Callan v. Bransford
139 U.S. 197 (1891)

Annotate this Case

U.S. Supreme Court

Callan v. Bransford, 139 U.S. 197 (1891)

Callan v. Bransford

Nos. 1271, 1594-1598, 1638

Submitted March 2, 1891

Decided March 9, 1891

139 U.S. 197

ERROR TO THE SUPREME COURT

OF APPEALS OF VIRGINIA

Syllabus

When the highest court of a state dismisses a case upon the ground that the matters involved were purely pecuniary, and that the amount in controversy was less than sufficient to give the court jurisdiction under the constitution of the state, no federal question arises.

When the court cannot pass upon a motion to dismiss without referring to the transcripts on file, it will deny the motion without prejudice.

Page 139 U. S. 198

Motion to advance and motion to dismiss. The case is stated in the opinion.

MR. CHIEF JUSTICE FULLER delivered the opinion of the Court.

These cases are brought here by writ of error to the Supreme Court of Appeals of the State of Virginia, except Dillard v. Moorman, No. 1,638, which is a writ of error to the corporation court for the City of Lynchurg. A motion is now made in each case by plaintiff in error to advance, and a motion to dismiss on behalf of defendant in error. It appears from the motion papers that Callan v. Bransford, No. 1,271, was carried to the Court of Appeals on writ of error to the Corporation Court of the City of Lynchurg, and that Gregory v. Bransford, No. 1,595, Litchford v. Day v. Bransford, No. 1,595, Litchford v. Day, No. 1,598, and Lawson v. Bransford, No. 1597, were taken to that court by appeal.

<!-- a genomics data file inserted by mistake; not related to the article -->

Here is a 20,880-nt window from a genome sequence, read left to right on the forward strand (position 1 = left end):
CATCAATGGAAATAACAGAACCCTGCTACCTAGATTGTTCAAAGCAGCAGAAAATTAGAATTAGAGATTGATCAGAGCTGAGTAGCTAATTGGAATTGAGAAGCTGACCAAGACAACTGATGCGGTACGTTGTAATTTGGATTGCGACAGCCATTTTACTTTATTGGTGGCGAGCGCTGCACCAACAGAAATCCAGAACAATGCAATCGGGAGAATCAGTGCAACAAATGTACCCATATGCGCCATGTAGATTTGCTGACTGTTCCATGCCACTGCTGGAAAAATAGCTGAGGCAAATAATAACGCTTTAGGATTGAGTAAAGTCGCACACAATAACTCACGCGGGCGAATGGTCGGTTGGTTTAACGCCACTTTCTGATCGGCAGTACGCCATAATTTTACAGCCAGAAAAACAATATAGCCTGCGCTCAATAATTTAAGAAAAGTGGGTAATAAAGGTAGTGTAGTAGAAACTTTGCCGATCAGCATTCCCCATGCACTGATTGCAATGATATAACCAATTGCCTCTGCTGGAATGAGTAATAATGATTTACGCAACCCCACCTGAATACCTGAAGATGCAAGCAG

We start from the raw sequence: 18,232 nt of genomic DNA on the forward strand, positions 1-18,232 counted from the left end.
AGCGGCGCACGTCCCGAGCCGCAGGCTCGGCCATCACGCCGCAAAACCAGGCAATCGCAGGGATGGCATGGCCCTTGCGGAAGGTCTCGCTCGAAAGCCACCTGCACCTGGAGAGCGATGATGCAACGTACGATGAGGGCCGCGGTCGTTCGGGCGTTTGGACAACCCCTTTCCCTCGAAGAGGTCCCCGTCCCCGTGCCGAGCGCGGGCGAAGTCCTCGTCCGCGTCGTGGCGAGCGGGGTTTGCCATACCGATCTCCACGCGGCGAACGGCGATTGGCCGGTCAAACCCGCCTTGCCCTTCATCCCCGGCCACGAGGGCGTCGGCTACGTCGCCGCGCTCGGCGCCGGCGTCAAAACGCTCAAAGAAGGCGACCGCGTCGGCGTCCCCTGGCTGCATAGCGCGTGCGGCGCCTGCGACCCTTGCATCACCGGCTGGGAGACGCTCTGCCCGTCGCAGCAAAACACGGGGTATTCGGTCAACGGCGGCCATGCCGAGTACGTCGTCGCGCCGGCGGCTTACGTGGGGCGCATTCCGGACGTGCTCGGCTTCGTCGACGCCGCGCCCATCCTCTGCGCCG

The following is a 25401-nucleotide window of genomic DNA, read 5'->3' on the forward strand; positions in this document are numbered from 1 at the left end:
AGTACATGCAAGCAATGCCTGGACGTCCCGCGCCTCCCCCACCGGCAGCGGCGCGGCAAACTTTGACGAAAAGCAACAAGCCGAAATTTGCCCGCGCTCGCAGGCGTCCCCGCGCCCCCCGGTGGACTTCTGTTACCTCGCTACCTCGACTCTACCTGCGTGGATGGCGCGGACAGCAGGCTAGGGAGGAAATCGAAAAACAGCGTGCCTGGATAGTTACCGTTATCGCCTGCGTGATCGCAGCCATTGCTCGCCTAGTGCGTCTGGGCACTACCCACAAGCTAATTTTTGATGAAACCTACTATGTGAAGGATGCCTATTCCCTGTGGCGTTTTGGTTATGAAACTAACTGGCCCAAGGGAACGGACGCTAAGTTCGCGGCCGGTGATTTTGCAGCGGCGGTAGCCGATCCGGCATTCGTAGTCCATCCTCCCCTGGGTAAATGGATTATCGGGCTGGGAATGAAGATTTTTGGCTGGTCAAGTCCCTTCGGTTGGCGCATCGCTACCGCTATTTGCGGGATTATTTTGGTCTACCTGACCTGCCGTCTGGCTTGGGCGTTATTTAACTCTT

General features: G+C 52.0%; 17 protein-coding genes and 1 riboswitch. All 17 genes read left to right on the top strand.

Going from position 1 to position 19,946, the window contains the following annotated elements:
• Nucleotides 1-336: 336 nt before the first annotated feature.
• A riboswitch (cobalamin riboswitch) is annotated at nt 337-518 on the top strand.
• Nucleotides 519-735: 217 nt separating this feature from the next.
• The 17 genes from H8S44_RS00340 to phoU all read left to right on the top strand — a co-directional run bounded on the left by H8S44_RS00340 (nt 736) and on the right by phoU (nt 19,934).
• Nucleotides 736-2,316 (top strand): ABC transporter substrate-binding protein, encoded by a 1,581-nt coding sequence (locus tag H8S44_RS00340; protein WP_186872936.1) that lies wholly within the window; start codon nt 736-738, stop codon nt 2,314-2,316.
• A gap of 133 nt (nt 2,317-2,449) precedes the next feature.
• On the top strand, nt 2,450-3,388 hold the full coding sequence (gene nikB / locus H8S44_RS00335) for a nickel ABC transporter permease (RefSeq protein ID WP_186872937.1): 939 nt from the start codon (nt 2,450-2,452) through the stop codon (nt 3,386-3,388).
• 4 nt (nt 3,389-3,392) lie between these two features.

The writ of error in the one case and the appeals in the three others were dismissed by the Court of Appeals upon the ground that the matters involved were purely pecuniary, and that the amount in controversy in each case was less than sufficient to give the court jurisdiction under the constitution of the state. This being so, we are of opinion that the writs of error to that court must be dismissed, and it will be

So ordered.

The motion papers in Jones v. Commonwealth, No. 1,594, Mallan Bros. v. Bransford, No. 1,596, and Dillard v. Moorman, No. 1,638, are not such that we can pass upon the motions to dismiss without referring to the transcripts on file, which we ought not to be obliged to do. These motions and the motions to advance will be

Denied, but without prejudice.

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